Monday, November 30, 2009

Melonpan

The standard melonpan with a grid-shaped pattern.

One with chocolate chips.

Maple melonpan. This one tasted like maple syrup. There were four pieces in the package.

You can see custard sauce in the maple melonpan.

I couldn't have all the three at once, so I had halves of the first two and pieces of the maple melonpan with a canned coffee.



Today let me introduce a bread called "Melonpan"(pan means "bread"). I've been a fan of this bread since I was small, and a few years ago it was so popular across Japan that there was often a melonpan stall in the parking lot of a supermarket, home appliance retailer, and what not.

But this melonpan doesn't include any melon juice at all. It was named melonpan just because it has a grid-shaped pattern on the surface, which looks like a melon and because sometimes it inculdes an artificial melon flavor. This bread was invented in the period between the latter half of the Meiji era (1868-1912) and some time after the first World War ended.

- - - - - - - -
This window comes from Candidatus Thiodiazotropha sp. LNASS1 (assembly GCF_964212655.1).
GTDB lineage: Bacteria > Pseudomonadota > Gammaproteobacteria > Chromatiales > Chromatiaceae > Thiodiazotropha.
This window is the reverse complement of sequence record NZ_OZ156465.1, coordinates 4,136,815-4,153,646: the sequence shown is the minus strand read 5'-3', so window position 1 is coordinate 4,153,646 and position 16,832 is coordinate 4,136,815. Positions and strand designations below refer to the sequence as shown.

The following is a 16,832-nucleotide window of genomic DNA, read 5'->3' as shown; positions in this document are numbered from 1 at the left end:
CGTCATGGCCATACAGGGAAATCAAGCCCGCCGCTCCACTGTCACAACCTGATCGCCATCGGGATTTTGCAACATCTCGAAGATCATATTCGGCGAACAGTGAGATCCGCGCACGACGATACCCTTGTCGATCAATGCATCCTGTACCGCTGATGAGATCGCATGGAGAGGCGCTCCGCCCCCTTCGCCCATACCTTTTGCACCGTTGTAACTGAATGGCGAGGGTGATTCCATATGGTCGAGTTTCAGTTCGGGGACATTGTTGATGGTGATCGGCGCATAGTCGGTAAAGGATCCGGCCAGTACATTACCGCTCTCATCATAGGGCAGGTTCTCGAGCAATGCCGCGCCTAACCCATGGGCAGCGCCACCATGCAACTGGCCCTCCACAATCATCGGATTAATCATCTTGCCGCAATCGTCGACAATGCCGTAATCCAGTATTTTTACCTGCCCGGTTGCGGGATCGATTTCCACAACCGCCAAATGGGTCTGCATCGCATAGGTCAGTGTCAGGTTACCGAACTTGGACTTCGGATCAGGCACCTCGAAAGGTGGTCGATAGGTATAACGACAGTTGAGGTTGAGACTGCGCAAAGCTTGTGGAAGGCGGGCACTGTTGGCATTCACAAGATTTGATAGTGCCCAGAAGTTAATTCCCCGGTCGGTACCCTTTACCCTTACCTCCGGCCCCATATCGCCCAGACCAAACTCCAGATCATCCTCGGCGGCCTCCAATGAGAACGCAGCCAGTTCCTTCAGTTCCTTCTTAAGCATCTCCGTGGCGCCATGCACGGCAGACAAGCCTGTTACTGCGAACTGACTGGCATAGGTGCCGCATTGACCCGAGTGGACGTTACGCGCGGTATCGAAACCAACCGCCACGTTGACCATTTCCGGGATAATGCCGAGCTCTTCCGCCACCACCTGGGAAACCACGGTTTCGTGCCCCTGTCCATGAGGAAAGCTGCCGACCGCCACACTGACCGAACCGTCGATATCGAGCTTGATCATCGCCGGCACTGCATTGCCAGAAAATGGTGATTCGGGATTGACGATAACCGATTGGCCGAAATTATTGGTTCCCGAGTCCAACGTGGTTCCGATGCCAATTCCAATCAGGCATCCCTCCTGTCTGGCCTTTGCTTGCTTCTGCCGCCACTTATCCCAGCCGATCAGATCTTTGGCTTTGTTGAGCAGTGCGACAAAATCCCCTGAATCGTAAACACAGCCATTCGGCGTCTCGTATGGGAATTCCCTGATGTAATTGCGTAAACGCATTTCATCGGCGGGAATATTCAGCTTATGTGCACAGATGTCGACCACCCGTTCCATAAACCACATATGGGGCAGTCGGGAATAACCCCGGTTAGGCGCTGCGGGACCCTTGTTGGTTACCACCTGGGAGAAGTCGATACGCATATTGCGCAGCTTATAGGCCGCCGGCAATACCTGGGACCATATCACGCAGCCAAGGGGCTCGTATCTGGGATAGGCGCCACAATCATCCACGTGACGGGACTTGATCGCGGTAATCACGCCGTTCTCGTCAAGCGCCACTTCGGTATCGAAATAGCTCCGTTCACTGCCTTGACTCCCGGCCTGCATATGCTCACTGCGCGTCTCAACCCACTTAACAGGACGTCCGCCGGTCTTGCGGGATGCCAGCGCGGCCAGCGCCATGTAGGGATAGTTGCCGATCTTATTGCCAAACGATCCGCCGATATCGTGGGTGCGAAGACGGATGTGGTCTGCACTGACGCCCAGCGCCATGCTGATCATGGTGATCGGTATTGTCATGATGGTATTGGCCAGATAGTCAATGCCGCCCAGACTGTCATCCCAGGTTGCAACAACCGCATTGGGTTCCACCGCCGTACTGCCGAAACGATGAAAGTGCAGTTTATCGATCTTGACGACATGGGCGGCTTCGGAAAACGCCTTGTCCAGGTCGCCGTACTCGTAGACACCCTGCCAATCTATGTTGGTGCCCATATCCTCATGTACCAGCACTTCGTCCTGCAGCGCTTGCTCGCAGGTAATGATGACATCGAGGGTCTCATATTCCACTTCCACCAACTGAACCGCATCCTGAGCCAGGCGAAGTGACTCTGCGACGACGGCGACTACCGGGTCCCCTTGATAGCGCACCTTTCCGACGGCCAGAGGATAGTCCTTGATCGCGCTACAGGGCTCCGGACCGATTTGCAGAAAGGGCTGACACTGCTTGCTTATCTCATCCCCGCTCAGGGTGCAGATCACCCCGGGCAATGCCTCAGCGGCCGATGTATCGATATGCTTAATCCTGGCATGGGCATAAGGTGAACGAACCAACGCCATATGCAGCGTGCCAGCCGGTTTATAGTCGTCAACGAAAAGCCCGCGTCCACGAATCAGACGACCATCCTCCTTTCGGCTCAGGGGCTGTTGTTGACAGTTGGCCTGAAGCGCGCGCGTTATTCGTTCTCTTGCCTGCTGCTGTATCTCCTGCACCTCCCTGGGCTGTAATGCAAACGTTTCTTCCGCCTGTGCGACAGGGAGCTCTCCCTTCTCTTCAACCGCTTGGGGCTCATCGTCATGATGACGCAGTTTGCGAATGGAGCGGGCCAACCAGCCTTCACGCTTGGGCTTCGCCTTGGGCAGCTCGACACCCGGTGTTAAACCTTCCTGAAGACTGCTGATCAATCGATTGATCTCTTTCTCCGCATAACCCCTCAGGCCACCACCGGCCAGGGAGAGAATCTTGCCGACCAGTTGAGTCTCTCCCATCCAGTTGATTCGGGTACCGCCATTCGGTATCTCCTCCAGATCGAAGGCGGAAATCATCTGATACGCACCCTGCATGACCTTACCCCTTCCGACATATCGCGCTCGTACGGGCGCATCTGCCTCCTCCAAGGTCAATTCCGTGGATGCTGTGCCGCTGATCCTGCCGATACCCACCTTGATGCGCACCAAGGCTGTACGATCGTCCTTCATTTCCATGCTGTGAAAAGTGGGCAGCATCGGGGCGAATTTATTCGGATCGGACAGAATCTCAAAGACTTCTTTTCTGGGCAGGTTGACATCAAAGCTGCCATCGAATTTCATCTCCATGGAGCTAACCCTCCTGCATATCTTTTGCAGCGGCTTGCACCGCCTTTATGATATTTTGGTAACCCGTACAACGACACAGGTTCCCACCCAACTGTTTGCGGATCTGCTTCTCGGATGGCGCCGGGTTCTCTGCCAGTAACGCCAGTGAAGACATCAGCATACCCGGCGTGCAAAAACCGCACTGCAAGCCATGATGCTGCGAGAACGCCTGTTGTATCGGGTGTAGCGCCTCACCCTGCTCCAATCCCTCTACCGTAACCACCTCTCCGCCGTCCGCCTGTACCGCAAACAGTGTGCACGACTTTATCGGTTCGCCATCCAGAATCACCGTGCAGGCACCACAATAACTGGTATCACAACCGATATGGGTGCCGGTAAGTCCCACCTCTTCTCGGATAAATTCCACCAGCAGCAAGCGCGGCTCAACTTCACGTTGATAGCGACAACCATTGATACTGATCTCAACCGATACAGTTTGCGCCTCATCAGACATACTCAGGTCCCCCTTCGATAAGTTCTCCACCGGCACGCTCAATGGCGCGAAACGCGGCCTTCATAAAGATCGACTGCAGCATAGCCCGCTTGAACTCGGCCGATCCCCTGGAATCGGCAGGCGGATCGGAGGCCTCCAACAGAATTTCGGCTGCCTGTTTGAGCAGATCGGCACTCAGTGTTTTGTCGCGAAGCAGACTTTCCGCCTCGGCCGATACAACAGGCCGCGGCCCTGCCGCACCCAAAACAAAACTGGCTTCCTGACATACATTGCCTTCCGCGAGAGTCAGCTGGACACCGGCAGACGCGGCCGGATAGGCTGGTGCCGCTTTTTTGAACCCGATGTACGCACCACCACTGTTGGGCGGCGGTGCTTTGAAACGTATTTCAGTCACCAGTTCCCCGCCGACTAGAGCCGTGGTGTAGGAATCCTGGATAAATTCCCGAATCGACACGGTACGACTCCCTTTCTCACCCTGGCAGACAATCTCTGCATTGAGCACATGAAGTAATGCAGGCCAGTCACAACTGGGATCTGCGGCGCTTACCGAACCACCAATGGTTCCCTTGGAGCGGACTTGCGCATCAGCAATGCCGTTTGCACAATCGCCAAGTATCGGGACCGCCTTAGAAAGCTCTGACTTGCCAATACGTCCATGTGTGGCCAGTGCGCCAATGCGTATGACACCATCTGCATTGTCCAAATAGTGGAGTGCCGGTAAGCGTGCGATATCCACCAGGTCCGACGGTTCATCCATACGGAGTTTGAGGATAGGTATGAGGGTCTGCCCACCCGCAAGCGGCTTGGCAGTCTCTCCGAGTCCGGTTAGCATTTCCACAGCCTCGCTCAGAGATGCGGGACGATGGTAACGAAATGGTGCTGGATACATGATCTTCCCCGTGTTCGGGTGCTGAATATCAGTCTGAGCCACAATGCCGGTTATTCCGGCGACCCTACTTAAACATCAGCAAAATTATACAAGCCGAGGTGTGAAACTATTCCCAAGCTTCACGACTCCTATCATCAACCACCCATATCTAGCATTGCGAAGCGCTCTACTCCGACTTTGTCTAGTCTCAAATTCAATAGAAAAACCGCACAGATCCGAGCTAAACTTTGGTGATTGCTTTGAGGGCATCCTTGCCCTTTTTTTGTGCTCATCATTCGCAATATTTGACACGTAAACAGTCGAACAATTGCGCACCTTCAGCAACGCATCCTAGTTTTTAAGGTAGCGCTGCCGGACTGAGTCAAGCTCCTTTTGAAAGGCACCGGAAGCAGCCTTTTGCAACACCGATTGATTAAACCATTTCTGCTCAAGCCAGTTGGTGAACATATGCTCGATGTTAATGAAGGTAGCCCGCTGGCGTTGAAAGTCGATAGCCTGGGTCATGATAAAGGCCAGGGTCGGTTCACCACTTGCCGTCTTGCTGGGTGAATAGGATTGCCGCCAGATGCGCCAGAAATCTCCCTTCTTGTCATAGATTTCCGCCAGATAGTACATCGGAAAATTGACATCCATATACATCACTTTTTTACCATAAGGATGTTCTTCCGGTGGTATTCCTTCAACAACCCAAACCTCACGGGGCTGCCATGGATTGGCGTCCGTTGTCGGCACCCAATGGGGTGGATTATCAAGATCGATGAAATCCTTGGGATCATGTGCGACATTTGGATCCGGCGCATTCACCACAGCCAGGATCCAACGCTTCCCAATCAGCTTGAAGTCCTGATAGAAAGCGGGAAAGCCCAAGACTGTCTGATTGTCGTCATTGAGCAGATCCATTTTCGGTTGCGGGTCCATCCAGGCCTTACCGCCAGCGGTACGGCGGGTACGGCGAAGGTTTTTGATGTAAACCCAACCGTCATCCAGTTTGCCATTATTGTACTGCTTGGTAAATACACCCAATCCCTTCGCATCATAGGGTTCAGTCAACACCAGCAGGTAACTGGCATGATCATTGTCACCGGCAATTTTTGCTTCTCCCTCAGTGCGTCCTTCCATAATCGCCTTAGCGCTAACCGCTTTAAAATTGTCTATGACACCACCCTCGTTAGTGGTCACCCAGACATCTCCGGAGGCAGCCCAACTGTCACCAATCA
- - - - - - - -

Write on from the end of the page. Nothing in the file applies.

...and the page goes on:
I spotted three types of this melonpan at a supermarket. Each of them cost only about 1 us dollar, so it might be suitable for snack.

Friday, November 27, 2009

Matsumi Park

If you come here for the first time, you should go up the tower.

Tiny falls in the premises of this park.

These ducks came close to me when I tried to take pics of them.


Maple leaves were turning to be red.

You can go up as high as this.

I looked south from the top of the tower.

You can see Mt. Tsukuba far away in the center.

I came across these two cats. The cat is my favorite animal.



There are indeed lots of parks in my city, and each one of them is really beautiful in any season. And that's the reason I took pics of Expo '85 park this month. In a sense, autumn is the best season to be in any park in my city, and I often see some people enjoying sports, or adults playing with their kids.